Productivity enhancements of compound parabolic concentrator tubular solar stills

Productivity enhancements of compound parabolic concentrator tubular solar stills

Renewable Energy 88 (2016) 391e400 Contents lists available at ScienceDirect Renewable Energy journal homepage: www.elsevier.com/locate/renene Prod...

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Renewable Energy 88 (2016) 391e400

Contents lists available at ScienceDirect

Renewable Energy journal homepage: www.elsevier.com/locate/renene

Productivity enhancements of compound parabolic concentrator tubular solar stills T. Arunkumar a, b, *, R. Velraj a, D.C. Denkenberger c, Ravishankar Sathyamurthy d, K. Vinoth Kumar e, Amimul Ahsan f a

Institute for Energy Studies, Anna University, Chennai, 600025, Tamilnadu, India Department of Physics, Dr. N.G.P Institute of Technology, Coimbatore, 641048, Tamilnadu, India Department of Civil and Architectural Engineering, Tennessee State University, Nashville, TN, USA d Department of Mechanical Engineering, Hindustan Institute of Technology and Science, Kelambakkam, Chennai, 603103, India e CHOGEN Powers Pvt. Ltd., Chennai, Tamil Nadu, India f Department of Civil Engineering, Institute of Advanced Technology, University Putra Malaysia, 43400, UPM, Serdang, Selangor, Malaysia b c

a r t i c l e i n f o

a b s t r a c t

Article history: Received 4 June 2015 Received in revised form 3 October 2015 Accepted 19 November 2015 Available online xxx

The performance of compound parabolic concentrator assisted tubular solar still (CPC-TSS) and compound parabolic concentrator-concentric tubular solar still (CPC-CTSS) (to allow cooling water) with different augmentation systems were studied. A rectangular saline water trough of dimension 2 m  0.03 m  0.025 m was designed and fabricated. The effective collector area of the still is 2 m  1 m with five sets of tubular still e CPC collectors placed horizontally with north-south orientation. Hot water taken from the CPC-CTSS was integrated to a pyramid type and single slope solar still. Diurnal variations of water temperature, air temperature, cover temperature and distillate yield were recorded. The results showed that, the productivity of the un-augmented CPC-TSS and CPC-CTSS were 3710 ml/day and 4960 ml/day, respectively. With the heat extraction technique, the productivity of CPC-CTSS with a single slope solar still and CPC-CTSS with a pyramid solar still were found as 6460 ml/day and 7770 ml/ day, respectively. The process integration with different systems cost was found slightly higher but the overall efficiency and the produced distilled water yield was found augmented. © 2015 Elsevier Ltd. All rights reserved.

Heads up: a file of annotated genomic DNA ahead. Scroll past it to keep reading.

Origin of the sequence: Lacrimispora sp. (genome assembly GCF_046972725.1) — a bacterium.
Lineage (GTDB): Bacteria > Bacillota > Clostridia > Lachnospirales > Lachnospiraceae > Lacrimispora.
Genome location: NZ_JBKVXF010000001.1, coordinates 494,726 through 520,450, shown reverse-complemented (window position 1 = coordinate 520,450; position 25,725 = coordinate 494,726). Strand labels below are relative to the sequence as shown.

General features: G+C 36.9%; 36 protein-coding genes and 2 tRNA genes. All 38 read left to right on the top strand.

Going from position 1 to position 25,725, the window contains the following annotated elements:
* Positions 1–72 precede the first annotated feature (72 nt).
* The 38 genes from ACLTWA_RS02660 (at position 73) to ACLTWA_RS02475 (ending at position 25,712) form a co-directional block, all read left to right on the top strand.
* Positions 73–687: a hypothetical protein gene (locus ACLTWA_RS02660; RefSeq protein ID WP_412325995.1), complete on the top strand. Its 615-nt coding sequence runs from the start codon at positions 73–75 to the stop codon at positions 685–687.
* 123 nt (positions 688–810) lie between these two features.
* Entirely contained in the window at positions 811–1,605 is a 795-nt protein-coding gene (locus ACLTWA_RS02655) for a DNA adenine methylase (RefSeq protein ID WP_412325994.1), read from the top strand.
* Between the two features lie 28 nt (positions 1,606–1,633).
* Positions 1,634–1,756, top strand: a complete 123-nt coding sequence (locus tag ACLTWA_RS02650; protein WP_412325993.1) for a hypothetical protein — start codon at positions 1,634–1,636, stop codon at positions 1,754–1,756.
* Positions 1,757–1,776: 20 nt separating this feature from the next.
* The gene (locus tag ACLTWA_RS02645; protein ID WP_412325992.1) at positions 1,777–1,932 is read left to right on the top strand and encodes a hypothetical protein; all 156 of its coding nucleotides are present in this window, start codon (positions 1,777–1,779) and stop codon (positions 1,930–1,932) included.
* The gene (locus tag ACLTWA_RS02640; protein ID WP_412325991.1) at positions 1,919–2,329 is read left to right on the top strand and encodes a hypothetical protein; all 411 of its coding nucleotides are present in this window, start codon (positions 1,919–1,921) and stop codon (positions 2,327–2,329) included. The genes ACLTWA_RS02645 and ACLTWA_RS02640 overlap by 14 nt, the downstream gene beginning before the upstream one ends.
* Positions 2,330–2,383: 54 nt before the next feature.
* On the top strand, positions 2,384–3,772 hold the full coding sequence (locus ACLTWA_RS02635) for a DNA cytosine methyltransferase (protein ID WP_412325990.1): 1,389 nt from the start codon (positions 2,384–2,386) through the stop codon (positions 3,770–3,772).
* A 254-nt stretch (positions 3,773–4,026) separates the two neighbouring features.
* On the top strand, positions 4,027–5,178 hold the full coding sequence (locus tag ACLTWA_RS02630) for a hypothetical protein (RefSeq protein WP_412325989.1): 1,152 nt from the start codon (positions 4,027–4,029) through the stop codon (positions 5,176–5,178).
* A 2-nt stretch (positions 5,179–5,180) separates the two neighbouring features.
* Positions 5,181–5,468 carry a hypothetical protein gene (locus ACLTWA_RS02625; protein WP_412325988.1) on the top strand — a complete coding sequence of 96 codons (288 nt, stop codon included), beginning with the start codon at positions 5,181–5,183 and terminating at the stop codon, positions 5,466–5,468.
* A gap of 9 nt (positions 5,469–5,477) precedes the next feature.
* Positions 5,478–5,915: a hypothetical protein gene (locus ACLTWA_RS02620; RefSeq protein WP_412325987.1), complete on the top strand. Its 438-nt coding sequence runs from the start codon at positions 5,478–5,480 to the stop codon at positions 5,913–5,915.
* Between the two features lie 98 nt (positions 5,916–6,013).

Keywords: Compound parabolic concentrator Single slope solar still Pyramid solar still Cooling water

1. Introduction The world of living creatures depends on water sources. Rapid population growth and industrialization are two main reasons for increasing water demand, and consequent reductions in ground water level. Two methods of ameliorating these issues are desalination and waste water treatment technologies. One particularly promising route is solar desalination, which can be implemented with simple solar stills. Many researchers have studied different solar still configurations. Fath et al. [1] conducted an experimental study and compared the performance of single slope and pyramid solar still designs. On the basis of yearly performance results, the single slope still was found to be slightly more efficient and economical than the pyramidal one. Sathyamurthy et al. [2] carried out experiments with a pyramid solar still. They concluded that the wind speed

* Corresponding author. Department of Physics, Dr. N.G.P Institute of Technology, Coimbatore, 641048, Tamilnadu, India. E-mail address: [email protected] (T. Arunkumar). http://dx.doi.org/10.1016/j.renene.2015.11.051 0960-1481/© 2015 Elsevier Ltd. All rights reserved.